Table of Contents
Step 1. Enable Drupal's page cache
Enable Drupal's page cache if you haven't already. For anonymous visitors this will reduce HTML page build times by 90%. Pages served from the cache are automatically compressed without any further configuration changes.
Step 2. Don't use PHP's output handler compression
PHP supports optional "obj_gzhandler" and "zlib" output handlers that can automatically compress all data sent from a PHP program. Unfortunately, both of these have problems with Drupal's page cache.
When Drupal sends a compressed page from it's page cache, it correctly marks the page with a "
Content-Encoding: gzip" page header. From then on, any software that handles the page should recognize that the page is compressed. Unfortunately, both of the PHP output handlers ignore this header and mistakenly compress the output a second time. When the doubly-compressed result is shown in a web browser, it's a garbled mess.
Since PHP's output handlers can't be configured to work properly, don't use them. Disable them by editing your "php.ini" file. Set the "
output_handler" line to empty, and the "
zlib.output_compression" line to "
Off". On a new installation of PHP, these are the default values anyway.
zlib.output_compression = Off
Step 3. Enable an Apache compression module
Apache has two commonly-used compression modules: mod_gzip and mod_deflate. Both can be configured to work properly with Drupal.
Mod_gzip is free and available for Apache 1.x and 2.x. For Windows PCs, download the DLL file. For Linux PCs and Macs, download the source code and compile it. Installation instructions are included with the downloads. In each case, you'll drag the new module into Apache's module folder.
Next, edit your server's "httpd.conf" file, or your web site's ".htaccess" file to enable and configure the module (replace MODULE below with the path to the installed module).
LoadModule gzip_module MODULE
mod_gzip_item_include file \.(html?|txt|css|js|php|pl)$
mod_gzip_item_include handler ^cgi-script$
mod_gzip_item_include mime ^text/.*
mod_gzip_item_exclude mime ^image/.*
mod_gzip_item_exclude rspheader ^Content-Encoding:.*gzip.*
AddModule make the module available, and
mod_gzip_on turns it on. The
mod_gzip_dechunk line directs the module to collect all of Drupal's output before compressing any of it.
mod_gzip_item_include lines list file types to compress, while
mod_gzip_item_exclude lines list what not to. The last line directs mod_gzip to skip compressing files that Drupal has already compressed, such as those from it's page cache.
Mod_deflate comes pre-installed with Apache 2.x. To configure it, edit your server's "httpd.conf" file or your site's ".htaccess" file:
SetEnvIfNoCase Request_URI \.(?:gif|jpe?g|png)$ no-gzip dont-vary
SetEnvIfNoCase Request_URI \.(?:exe|t?gz|zip|gz2|sit|rar)$ no-gzip dont-vary
SetOutputFilter enables the module and
DeflateCompressionLevel sets the amount of compression from 1 (not much) to 9 (as much as possible). The
SetEnvIfNoCase lines block the module from compressing images, executables, and previously compressed files. Everything else gets compressed.
File size results
After adding and configuring a compression module, restart Apache. To confirm that compression is working you'll need to look at the HTTP response header sent from your web server back to your browser. This header isn't normally shown by browsers, so use the free Web Sniffer web site to show the header. You want to see a line like this:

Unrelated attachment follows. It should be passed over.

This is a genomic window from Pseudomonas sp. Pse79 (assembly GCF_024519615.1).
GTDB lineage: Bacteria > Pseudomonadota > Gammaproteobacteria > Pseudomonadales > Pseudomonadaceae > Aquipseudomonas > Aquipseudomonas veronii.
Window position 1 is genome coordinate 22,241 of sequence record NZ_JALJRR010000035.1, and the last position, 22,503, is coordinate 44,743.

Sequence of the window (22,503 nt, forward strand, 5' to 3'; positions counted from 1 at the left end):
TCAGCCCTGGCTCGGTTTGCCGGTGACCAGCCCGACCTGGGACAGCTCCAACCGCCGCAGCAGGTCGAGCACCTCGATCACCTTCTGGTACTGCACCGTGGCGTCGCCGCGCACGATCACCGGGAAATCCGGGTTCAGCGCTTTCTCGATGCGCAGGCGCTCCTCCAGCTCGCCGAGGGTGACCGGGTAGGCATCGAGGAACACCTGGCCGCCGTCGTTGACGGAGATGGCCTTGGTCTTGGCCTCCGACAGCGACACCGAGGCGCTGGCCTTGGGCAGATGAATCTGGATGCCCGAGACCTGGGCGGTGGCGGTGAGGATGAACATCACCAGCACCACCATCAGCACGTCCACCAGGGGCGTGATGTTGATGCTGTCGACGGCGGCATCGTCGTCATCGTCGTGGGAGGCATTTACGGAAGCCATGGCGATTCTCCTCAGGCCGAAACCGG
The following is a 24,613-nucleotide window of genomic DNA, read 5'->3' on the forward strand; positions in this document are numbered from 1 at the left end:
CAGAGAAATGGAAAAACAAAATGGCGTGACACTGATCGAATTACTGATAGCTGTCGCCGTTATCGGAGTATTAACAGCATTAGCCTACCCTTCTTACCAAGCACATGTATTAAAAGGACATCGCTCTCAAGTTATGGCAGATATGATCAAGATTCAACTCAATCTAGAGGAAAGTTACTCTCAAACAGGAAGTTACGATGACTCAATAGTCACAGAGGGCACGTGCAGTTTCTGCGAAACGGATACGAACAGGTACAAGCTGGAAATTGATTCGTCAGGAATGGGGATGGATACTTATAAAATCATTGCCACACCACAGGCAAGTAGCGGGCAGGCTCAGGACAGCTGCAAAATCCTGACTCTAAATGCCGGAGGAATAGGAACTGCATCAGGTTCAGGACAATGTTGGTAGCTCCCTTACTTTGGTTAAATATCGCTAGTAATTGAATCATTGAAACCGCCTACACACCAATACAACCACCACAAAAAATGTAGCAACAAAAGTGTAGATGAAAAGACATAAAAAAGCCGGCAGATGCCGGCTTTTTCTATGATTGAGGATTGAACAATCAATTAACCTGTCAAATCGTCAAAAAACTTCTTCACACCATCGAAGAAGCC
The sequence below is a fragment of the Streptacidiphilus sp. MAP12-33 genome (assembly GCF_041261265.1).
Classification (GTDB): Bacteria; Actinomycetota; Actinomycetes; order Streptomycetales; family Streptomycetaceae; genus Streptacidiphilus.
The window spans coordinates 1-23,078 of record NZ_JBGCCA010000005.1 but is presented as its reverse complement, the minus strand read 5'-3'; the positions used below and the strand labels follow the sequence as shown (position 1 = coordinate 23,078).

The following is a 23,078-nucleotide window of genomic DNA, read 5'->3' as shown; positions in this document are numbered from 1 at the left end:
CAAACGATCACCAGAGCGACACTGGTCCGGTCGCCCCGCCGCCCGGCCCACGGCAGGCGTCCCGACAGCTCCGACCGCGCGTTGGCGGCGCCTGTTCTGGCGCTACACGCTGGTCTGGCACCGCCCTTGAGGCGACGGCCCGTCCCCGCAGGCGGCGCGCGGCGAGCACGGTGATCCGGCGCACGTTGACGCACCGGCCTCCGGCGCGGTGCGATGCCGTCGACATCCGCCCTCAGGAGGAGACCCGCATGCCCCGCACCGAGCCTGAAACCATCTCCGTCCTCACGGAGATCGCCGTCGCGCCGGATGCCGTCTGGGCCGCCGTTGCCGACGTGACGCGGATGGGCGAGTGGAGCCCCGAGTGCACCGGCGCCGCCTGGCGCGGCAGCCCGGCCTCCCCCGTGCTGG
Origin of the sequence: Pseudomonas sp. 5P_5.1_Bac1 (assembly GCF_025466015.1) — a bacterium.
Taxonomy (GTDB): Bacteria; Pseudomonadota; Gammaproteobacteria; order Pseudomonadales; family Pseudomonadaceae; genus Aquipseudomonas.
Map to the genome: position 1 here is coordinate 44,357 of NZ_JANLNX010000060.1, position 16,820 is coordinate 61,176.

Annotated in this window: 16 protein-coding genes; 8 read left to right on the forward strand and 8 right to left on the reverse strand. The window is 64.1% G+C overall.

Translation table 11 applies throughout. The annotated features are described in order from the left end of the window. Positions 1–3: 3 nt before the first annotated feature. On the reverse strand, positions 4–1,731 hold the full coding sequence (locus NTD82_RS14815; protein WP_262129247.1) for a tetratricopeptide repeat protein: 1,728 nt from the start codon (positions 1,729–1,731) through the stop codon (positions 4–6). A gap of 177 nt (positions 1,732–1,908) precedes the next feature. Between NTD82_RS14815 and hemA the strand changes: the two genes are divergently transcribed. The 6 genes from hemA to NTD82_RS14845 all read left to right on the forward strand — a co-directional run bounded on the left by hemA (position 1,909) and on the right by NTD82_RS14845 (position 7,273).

Google's free Load Time Analyzer 1.5 extension for Firefox provides an easy way to show file sizes before and after enabling compression. Load a web page, then press the extension's "Graph" button to list the files loaded by the page, their sizes, how long each one took to load, and the order in which they were loaded.
The table below lists the files downloaded for the home page of our simple and complex test web sites (see Specifications for Drupal web site testing). The complex site has more modules enabled, so it includes more CSS and image files than does the simple site.
|Simple site (bytes)||Complex site (bytes)|
|Simple home page||17,805||4,229|
|Complex home page||29,471||6,086|
Load time results
Smaller files take less time to send. This is particularly important when the web site is served through a limited network connection, such as a cable modem or DSL. To measure compression's impact on load time, we simulated a cable modem's bandwidth limits by using the Charles proxy server to throttle network bandwidth down to the 64 Kbyte/sec typical of a cable modem. Loading a web page through the proxy server logs page sizes and download times. Compression reduced text file load times by 60-70%. Taking image files into account, compression reduced the total page load time by about 50%.
|Simple site (seconds)||Complex site (seconds)|
|Simple home page||4.538||1.251|
|Complex home page||7.912||2.866|
These tests temporarily disabled Drupal's page cache to measure size and load times of uncompressed and compressed HTML pages. Enabling the page cache shaves 1-3 seconds off the total page load time. While that is certainly good, the page load time is dominated by the time to load CSS and image files, neither of which are affected by Drupal's page cache. Also, the page cache only speeds up page delivery for anonymous visitors. Logged-in visitors will be served custom uncached pages with load times like those above.
What to do next
Measured page load times at cable modem speeds for our simple and complex test sites are still 8 and 11 seconds, respectively. This is way too high. For good usability, we need to be under 1 second.